Car manufacturer Toyota is facing calls for a boycott over a donation to a Republican lawmaker who contested the results of the 2020 presidential election.
Liberals on social media were up in arms after discovering data from the Federal Election Commission (FEC) that showed a $1,000 donation to Rep. Alex Mooney (R-West Virginia) on February 4 from Toyota.
The donation comes after the company said it would reevaluate its criteria for donations, following the riot at the US Capitol on January 6.
UPDATE: @Toyota, which after 1/6 said it would be "assessing our future PAC criteria," donated $1000 to @RepAlexMooney, who objected to the certification of the Electoral College in February, according to a new FEC filing
— Judd Legum (@JuddLegum) April 9, 2021
“Given recent events and the horrific attack on the U.S. Capitol, we are assessing our future PAC [political action committee] criteria,” a spokesperson said at the time.
Mooney was one of many lawmakers to object to the Electoral College result that made Joe Biden victorious in the 2020 election, leading Toyota to be accused online of everything from selling out democracy to supporting sedition. Others called for a boycott of the company, vowing to shop for vehicles elsewhere.
“Been a Toyota owner my entire life thus far. Love their cars. I even recently bought one of their cars. That said, I don’t love them enough to support a company that funds seditionists,” one Twitter user wrote.
Come on @Toyota, don't support people who tried to destroy our democracy.
This will influence my next car buying decision. https://t.co/HMtUUStNSB
— Khashoggi’s Ghost (@UROCKlive1) April 10, 2021
— Pa que sepas: Mexicans are Native Americans! (@GW27571) April 10, 2021
Wow…It didn't take @Toyota long to sell out democracy. I currently own an eight-year old Toyota–terrific car– and was planning to buy another soon to replace it. No longer. I'm done with the company unless it fixes this now. https://t.co/Kf6IfzZGcb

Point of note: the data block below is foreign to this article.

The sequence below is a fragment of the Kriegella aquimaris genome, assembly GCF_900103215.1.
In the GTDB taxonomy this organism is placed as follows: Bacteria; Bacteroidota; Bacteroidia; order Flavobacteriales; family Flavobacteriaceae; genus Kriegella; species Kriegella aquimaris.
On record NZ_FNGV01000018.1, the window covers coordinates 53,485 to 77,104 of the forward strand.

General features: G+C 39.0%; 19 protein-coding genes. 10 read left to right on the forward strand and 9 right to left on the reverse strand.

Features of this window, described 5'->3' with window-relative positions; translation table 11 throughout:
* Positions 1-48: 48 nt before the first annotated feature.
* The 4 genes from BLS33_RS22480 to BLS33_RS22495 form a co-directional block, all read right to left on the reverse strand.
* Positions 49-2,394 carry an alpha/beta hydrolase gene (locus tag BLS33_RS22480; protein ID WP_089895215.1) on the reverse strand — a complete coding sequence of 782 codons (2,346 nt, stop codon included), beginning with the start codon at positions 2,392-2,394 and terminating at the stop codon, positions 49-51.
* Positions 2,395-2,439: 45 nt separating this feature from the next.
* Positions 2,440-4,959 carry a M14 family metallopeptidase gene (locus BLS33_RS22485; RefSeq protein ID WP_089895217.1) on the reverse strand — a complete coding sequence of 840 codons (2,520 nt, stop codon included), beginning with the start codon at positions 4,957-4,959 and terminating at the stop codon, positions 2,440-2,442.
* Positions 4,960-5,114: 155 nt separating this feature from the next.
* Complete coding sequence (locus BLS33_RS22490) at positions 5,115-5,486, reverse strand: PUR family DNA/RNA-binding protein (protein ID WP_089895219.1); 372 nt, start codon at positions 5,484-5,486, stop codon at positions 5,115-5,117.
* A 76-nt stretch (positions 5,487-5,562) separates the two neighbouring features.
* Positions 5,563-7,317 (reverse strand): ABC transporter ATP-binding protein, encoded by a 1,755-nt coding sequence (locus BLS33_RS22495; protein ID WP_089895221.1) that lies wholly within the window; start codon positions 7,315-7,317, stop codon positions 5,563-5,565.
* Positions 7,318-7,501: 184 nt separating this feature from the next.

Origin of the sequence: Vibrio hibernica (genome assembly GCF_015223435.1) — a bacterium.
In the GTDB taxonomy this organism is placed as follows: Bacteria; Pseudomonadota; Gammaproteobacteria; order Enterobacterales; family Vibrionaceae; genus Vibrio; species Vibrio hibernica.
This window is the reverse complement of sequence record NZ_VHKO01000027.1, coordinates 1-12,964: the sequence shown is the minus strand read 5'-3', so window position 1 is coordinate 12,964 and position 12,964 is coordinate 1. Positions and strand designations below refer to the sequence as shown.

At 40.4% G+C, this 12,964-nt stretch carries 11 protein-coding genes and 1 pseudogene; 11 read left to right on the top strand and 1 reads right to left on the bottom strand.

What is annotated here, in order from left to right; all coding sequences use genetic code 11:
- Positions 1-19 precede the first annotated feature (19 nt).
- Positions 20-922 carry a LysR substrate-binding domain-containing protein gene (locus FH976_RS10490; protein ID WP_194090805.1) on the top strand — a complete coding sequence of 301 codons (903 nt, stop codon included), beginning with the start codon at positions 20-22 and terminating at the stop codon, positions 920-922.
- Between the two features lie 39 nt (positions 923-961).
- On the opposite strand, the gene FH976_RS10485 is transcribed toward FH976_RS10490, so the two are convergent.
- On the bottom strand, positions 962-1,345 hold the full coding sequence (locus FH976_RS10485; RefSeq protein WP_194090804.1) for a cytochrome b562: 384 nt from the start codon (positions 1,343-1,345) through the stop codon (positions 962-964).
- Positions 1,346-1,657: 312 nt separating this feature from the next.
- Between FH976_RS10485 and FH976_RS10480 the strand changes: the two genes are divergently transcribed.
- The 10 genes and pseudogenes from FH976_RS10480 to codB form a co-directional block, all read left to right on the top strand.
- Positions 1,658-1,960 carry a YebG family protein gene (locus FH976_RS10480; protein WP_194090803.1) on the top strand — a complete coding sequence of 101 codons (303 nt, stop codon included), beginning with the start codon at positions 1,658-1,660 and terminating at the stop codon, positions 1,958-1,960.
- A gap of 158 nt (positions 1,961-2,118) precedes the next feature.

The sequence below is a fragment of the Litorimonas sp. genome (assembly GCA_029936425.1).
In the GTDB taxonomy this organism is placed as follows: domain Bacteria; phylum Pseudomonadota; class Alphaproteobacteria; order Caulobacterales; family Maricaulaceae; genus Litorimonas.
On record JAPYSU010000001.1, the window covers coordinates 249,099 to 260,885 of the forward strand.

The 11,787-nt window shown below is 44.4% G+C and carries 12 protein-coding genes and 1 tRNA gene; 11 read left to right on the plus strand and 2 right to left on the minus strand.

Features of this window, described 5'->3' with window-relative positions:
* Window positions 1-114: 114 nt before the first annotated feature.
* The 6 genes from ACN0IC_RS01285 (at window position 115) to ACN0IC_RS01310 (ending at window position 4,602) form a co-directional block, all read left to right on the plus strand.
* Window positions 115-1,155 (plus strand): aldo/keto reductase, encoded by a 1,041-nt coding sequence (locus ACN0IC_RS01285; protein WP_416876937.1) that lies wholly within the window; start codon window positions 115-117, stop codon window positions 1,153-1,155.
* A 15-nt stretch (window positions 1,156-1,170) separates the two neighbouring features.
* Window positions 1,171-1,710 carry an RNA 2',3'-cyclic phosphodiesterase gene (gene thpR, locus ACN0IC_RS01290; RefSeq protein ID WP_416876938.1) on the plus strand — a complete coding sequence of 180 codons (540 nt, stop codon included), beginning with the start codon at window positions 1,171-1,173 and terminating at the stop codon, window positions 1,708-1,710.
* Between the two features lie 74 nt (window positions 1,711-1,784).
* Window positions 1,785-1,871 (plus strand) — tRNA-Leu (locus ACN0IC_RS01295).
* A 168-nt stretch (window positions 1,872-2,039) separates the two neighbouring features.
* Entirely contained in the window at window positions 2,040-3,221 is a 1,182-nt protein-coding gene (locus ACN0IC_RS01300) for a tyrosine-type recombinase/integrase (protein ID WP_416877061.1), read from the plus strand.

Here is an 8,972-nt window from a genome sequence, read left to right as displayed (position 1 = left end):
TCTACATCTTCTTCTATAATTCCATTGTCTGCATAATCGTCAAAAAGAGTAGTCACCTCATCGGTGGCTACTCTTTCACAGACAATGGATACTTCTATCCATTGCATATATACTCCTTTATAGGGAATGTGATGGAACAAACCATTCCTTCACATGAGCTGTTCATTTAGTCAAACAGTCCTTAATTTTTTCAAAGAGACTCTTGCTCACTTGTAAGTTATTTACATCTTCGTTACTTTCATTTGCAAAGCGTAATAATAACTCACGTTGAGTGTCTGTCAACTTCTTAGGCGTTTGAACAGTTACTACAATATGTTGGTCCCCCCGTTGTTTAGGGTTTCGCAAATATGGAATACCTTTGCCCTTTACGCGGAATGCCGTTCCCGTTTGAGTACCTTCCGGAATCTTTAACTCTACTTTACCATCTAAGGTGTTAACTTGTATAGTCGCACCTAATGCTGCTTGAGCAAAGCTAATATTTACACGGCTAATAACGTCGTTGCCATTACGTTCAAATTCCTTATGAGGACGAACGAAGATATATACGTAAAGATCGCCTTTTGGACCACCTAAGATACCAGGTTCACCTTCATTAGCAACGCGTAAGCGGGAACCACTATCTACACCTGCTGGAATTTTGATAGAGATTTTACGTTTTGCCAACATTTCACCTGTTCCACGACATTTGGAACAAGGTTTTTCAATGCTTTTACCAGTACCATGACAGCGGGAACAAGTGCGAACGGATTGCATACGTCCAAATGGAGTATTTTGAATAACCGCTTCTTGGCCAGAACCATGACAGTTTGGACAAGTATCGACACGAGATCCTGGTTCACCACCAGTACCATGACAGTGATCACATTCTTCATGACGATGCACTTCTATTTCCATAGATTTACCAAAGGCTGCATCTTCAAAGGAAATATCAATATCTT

— Jonathan Alter (@jonathanalter) April 9, 2021
Others have pushed back against the knee-jerk reactions, pointing out that Toyota has donated hefty amounts of money to the Democrats in the past, making a boycott over minuscule support for the GOP rather fruitless.
Toyota didnt really choose one side more than the other.
But as stated by Toyota NA they may not be donating as much or anything at all to the GOP pic.twitter.com/fLuIu6PB5k
— Billy Boston Strong 🌊 (@BillyBostonStr1) April 9, 2021
— Samuel Culper 722, also on GAB @politiwars (@politiwars) April 10, 2021
Numerous companies such as Ford and General Motors put a pause on political donations pending a review, after the US Capitol riot.
Another corporation to find itself targeted by online protesters over resuming political donations is low-cost airline JetBlue.
It was the first to break its political donation pause this week, when it gave $1,000 to Rep. Nicole Malliotakis (R-New York), according to FEC filings. Like Mooney, Malliotakis objected to the results of the 2020 presidential election.
Also on rt.com
As companies find themselves in the spotlight as to where their money goes in politics, critics have also been calling for a boycott of JetBlue.
“I’m very disappointed in JetBlue airlines. I like them, I fly with them, but I can’t possibly give them my business anymore if they are donating to a congresswoman who voted to overturn our presidential election,” actress and activist Rosanna Arquette tweeted.
— Debra Messing✍🏻 (@DebraMessing) April 9, 2021
Not only does @JetBlue deserve a boycott for any donation to someone who tried to overthrow the democracy but @RepMalliotakis is among the worst of the Anti-America Gang #BoycottJetBlue https://t.co/z14k4uonPH
— Keith Olbermann (@KeithOlbermann) April 8, 2021
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